For the Love of Rock ‘n’ Roll
Girl in a Coma pays tribute to icons with Adventures in Coverland
By Erin Rook
With Joan Jett at their ear and Morrissey at their back, the lady rockers of Girl in a Coma are not lacking for star-studded support. But it’s the raw talent, classic yet distinct sound and broad fan base that will propel the San Antonio girl band to large-scale success.
GIAC formed after Phanie Diaz (drums) and Jenn Alva (bass) bonded in junior high art class over their shared fondness for The Smiths, Nirvana and ditching school. The band solidified its lineup in 1999 with the addition of Phanie’s younger sister Nina (vocals/guitar) who, though just a tween, showed promise as a singer and songwriter.
In 2006, GIAC was picked up by Joan Jett’s Blackheart record label in a scene out of every aspiring musician’s dreams—and it only got better from there. The band caught the attention of Morrissey the following year (the act’s name is a reference to his song “Girlfriend in a Coma”) and wound up touring with their idol.
Influenced by artists as varied as Bikini Kill, Elvis Presley and Jeff Buckley, GIAC channels the energy of ’90s riot grrl groups and replaces the screaming with sexy warbling vocals. The trio has shared the stage with Tegan and Sara, The Pogues, Frank Black and others.
Girl in a Coma is currently opening for Brit-rock band The Wedding Present and will wrap up that leg of their tour with an April 22 date at the Doug Fir. The act then goes on to tour with Sia.
Phanie took some time to talk with Just Out about the band’s new album, Adventures in Coverland, their diverse fan base and the challenges still facing female musicians.
JUST OUT: What was it like being picked up by Joan Jett?
PHANIE DIAZ: It was definitely surreal. ... We were doing a documentary and we were supposed to be surprised by her at the end [with her] advice for keeping it going, but she ended up … wanting to see us live cause we had a gig that night. She came and as soon as we were done … just signed us on the spot. ... [Joan] and the label in general is just like a family.
JO: How did you decide to do the three-EP cover album?
PD: We’ve noticed a lot of the younger generation, like teenagers that are getting into music, aren’t familiar with bands like Joy Division or things that The Beatles have done or even Selena. Selena’s really well known in Texas, but the farther north you get she’s not a household name. So we decided it’s important to show kids, “This is the reason why we’re here and this is the reason why a lot of artists that you’re into are doing what they do.” It’s important history. … We thought it would be cool to do this record to, number one, educate and teach them why we sound the way we do.
JO: Do you have a favorite song to cover?
PD: Right now our favorite is doing the “While My Guitar Gently Weeps” song. It’s just so fun live and it kind of just builds itself and if people aren’t a Beatles fan and they hear that cover they’re just always like, “I don’t really like that song but it’s cool to watch it live and watch your version of it.”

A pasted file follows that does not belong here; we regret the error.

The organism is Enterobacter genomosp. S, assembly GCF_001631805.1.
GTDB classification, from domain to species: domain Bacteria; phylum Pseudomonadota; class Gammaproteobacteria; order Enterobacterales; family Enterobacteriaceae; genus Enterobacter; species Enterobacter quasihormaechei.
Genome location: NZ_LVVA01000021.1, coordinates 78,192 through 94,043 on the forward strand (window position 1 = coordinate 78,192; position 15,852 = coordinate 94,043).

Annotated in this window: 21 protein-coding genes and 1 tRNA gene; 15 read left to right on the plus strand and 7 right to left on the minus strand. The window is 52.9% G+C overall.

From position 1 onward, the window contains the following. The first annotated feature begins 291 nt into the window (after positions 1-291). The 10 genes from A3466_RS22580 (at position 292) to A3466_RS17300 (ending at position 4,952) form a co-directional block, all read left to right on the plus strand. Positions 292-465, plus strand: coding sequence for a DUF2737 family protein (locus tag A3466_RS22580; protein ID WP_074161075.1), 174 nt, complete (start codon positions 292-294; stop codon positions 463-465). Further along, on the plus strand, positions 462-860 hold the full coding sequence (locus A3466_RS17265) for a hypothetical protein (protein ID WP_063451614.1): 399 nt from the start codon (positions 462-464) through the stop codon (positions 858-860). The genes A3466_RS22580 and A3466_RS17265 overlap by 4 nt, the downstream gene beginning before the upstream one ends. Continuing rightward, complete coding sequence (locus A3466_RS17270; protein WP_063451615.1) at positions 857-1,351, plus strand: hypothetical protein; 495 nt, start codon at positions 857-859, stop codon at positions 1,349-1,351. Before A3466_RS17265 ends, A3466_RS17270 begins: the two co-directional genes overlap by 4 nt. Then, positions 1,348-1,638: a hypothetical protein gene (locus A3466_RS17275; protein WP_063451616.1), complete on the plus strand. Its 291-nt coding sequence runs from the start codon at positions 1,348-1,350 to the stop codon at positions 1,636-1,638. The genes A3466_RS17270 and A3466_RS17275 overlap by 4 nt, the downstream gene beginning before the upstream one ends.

JO: How would you describe your audience?
PD: It’s really a mix. Because we’re Latinas we get a big Latin fan base, but because Jenn and I are lesbians we also get a gay fan base, and because we’re all female we get people that support female groups and what we’re doing. So it’s kind of fun to watch the crowd. ... I didn’t realize we were doing so much for our community and the gay community. To watch it come together all in one room at the same time, it’s fun.
JO: Have you ever run into discrimination or ignorance on the road?
PD: I think that’s gonna always happen. Number one, because we’re girls. We’ve run into sound guys who think we have no idea what we’re doing or they expect us to sound a certain way because it’s what they believe a girl group is going to always sound like. And then on top of that, we get picked on more because we’re girls and the way that we look, weight, whatever, they just want to showcase that, like, “You would be so much better if you lost 30 pounds” or something. ... But you gotta kinda let it go in one ear and out the other. Just realize and know what you’re doing is important and it doesn’t really matter.
JO: How do you feel about being labeled as a lesbian band? You and Jenn are out, but do you ever feel pigeonholed that way?
PD: We try not to make it the focus of the band. ... It’ll come up and of course we’ll get into gay publications, and we’re all about it. We’re proud of who we are and we’re proud to help the community in any way, but we also make sure and remind people that it’s not about that, we’re a rock group. ... We’re gay and that’s our lifestyle, but it has nothing to do with songwriting and decisions we make as a band. ... A lot of people label nowadays so it’s gonna definitely happen. But we’re accepting of it.